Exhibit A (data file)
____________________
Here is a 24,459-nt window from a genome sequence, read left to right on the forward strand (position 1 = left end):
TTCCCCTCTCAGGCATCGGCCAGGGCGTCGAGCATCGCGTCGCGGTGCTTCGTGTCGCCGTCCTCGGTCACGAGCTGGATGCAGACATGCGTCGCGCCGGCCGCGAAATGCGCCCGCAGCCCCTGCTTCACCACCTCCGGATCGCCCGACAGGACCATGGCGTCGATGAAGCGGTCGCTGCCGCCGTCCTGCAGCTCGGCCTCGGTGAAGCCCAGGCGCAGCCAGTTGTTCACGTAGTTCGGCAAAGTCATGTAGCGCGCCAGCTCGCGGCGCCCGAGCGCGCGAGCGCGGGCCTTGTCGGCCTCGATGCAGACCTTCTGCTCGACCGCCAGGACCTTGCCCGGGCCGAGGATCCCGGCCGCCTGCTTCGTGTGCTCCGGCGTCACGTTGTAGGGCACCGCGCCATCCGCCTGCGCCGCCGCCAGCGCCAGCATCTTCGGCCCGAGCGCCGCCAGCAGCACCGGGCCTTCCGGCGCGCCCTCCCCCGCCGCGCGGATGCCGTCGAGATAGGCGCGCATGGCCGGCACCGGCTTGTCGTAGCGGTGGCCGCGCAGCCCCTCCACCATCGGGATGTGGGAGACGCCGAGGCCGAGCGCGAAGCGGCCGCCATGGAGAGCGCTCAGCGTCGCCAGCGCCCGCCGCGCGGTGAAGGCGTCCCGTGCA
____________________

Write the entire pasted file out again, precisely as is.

Here is a 24,459-nt window from a genome sequence, read left to right on the forward strand (position 1 = left end):
TTCCCCTCTCAGGCATCGGCCAGGGCGTCGAGCATCGCGTCGCGGTGCTTCGTGTCGCCGTCCTCGGTCACGAGCTGGATGCAGACATGCGTCGCGCCGGCCGCGAAATGCGCCCGCAGCCCCTGCTTCACCACCTCCGGATCGCCCGACAGGACCATGGCGTCGATGAAGCGGTCGCTGCCGCCGTCCTGCAGCTCGGCCTCGGTGAAGCCCAGGCGCAGCCAGTTGTTCACGTAGTTCGGCAAAGTCATGTAGCGCGCCAGCTCGCGGCGCCCGAGCGCGCGAGCGCGGGCCTTGTCGGCCTCGATGCAGACCTTCTGCTCGACCGCCAGGACCTTGCCCGGGCCGAGGATCCCGGCCGCCTGCTTCGTGTGCTCCGGCGTCACGTTGTAGGGCACCGCGCCATCCGCCTGCGCCGCCGCCAGCGCCAGCATCTTCGGCCCGAGCGCCGCCAGCAGCACCGGGCCTTCCGGCGCGCCCTCCCCCGCCGCGCGGATGCCGTCGAGATAGGCGCGCATGGCCGGCACCGGCTTGTCGTAGCGGTGGCCGCGCAGCCCCTCCACCATCGGGATGTGGGAGACGCCGAGGCCGAGCGCGAAGCGGCCGCCATGGAGAGCGCTCAGCGTCGCCAGCGCCCGCCGCGCGGTGAAGGCGTCCCGTGCA